Harmonic Pattern Example: Bearish 5-0 Harmonic Pattern
The 5-0 Harmonic Pattern
Like the Shark Pattern, the 5-0 pattern is a relatively new pattern discovered by the great Scott Carney. Carney revealed this pattern in his second book in his harmonic series, Harmonic Trading: Volume Two.
The 5-0 pattern is easily one of the wonkiest looking patterns. Depending on where you are at with your knowledge of harmonic patterns, the 5-0 will look foreign. And this is primarily because the 5-0 Pattern starts a 0. If you are used to seeing XABCD, then 0XABCD will undoubtedly look odd.
- The pattern begins (begins with 0) at the beginning of an extended price move (direct quote from Carney’s work).
- After 0 has been established, an impulse reversal at X, A, and B must possess a 113 – 161.8% extension.
- The projection off of AB has a 161.8% extension requirement to C. C can move beyond the 161.8% extension but not beyond 224%.
- D is the 50% retracement of BC and is equal to AB (a Reciprocal AB=CD Pattern).
- The reciprocal AB=CD is required.
One of the best ways to interpret this pattern is to view it from an exasperated trader’s point of view. If we take the Bullish 5-0 Pattern as an example, then we can see why. The AB leg ends with B below X, creating a lower low. We then get an extended move in time where the BC leg is the most prolonged move with C ending above A. The movement from B to C may take on the appearance of a bear flag or bearish pennant. C to D shows intense shorting pressure and a belief among bears that new lows are going to be found. Instead, we get to D – the 50% retracement of BC. Instead of new lower lows, we get a confirmation swing creating a higher low. That move will more than likely generate a brand new trend reversal or significant corrective move.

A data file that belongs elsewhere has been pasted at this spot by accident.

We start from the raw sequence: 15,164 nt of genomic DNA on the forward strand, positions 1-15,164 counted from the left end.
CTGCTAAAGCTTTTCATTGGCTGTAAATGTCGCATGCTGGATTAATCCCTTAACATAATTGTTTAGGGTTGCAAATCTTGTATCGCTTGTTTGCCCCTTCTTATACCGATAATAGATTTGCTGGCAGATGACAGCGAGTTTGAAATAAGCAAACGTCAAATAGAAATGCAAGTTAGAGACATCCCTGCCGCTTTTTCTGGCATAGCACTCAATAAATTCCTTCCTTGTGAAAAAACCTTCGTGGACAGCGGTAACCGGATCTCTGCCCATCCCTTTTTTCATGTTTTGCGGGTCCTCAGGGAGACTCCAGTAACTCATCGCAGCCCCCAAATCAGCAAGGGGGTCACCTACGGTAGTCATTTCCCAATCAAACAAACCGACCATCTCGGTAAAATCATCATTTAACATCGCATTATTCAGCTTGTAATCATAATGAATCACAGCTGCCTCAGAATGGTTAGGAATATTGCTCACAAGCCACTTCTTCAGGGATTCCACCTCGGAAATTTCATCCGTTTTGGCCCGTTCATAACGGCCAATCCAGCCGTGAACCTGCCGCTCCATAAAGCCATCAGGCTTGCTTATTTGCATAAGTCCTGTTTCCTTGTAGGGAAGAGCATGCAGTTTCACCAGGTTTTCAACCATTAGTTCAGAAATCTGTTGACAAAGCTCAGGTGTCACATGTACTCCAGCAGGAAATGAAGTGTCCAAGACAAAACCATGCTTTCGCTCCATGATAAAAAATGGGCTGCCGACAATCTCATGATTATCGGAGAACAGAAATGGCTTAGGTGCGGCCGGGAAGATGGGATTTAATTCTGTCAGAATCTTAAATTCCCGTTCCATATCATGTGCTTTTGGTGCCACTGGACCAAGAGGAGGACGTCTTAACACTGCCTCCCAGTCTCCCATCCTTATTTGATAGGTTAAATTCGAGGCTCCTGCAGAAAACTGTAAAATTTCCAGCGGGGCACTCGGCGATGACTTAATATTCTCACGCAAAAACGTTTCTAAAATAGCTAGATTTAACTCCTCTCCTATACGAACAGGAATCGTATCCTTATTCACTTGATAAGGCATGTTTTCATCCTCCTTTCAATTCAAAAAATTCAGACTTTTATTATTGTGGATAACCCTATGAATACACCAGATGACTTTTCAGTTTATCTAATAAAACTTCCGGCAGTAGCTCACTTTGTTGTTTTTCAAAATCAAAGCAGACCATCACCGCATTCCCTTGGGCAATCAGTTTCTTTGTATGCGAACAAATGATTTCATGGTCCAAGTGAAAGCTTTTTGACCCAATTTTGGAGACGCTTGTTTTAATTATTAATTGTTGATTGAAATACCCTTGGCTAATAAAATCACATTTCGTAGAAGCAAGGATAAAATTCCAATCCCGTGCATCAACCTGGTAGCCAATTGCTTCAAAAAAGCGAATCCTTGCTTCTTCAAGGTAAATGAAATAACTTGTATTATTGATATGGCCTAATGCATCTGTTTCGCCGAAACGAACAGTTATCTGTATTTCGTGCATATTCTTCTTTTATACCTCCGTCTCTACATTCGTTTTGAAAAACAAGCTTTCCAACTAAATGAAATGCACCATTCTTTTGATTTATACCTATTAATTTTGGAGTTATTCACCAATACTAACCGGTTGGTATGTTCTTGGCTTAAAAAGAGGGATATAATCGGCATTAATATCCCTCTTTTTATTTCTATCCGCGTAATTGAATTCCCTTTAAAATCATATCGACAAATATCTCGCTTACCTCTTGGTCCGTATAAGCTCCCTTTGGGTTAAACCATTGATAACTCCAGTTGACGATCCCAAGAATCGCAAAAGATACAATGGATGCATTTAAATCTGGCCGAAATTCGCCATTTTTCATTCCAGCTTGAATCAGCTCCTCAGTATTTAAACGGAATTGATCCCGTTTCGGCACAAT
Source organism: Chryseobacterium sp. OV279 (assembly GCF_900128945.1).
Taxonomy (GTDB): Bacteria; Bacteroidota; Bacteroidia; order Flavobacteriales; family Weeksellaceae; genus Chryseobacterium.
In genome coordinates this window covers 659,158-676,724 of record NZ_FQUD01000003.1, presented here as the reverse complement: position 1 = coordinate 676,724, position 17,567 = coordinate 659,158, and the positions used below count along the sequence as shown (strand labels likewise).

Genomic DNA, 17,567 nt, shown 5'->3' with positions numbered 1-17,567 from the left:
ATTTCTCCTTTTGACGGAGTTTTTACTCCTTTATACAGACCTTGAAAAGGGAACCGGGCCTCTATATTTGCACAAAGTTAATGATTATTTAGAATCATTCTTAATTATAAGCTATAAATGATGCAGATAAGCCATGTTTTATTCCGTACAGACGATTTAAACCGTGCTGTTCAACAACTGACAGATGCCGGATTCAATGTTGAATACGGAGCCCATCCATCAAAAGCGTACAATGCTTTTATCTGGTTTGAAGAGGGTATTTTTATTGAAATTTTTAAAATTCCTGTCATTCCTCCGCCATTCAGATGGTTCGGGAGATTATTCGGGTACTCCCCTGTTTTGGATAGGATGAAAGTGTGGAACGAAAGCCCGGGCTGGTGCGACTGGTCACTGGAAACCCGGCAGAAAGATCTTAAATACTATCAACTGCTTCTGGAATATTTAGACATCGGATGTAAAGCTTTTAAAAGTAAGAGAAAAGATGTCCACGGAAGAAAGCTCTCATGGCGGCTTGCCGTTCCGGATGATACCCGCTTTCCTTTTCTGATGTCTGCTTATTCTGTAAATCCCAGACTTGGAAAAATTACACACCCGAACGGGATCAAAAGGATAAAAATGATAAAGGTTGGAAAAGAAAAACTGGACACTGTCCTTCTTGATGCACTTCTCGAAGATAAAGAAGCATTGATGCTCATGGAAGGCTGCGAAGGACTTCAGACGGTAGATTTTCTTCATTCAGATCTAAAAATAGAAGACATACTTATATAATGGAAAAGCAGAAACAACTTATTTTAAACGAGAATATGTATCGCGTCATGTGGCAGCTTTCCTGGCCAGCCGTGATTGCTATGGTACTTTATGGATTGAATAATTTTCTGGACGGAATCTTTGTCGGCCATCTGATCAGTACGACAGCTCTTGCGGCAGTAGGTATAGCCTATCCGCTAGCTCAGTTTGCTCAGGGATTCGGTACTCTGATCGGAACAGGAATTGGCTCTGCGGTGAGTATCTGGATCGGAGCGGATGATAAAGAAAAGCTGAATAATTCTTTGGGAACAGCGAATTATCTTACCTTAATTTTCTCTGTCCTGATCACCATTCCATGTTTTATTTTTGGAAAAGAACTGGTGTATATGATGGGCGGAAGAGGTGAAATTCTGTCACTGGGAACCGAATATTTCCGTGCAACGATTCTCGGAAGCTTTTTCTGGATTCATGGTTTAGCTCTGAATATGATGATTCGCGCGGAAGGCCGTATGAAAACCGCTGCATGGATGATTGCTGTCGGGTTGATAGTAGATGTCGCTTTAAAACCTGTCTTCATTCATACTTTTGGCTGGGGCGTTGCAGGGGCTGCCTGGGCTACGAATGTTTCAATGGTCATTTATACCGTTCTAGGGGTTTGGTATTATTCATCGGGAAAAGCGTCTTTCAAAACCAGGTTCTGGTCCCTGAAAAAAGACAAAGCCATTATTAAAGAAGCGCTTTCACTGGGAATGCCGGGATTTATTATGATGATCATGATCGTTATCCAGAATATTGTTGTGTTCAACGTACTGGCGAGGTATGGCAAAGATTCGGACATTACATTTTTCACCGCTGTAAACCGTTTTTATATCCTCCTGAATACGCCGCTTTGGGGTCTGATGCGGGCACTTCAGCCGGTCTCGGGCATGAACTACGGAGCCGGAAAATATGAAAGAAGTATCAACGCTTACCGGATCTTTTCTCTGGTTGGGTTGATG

Sources: Carney, S. M. (2010). Harmonic trading. Upper Saddle River, NJ: Financial Times/Prentice Hall. Gilmore, B. T. (2000). Geometry of markets. Greenville, SC: Traders Press. Pesavento, L., & Jouflas, L. (2008). Trade what you see: how to profit from pattern recognition. Hoboken: Wiley.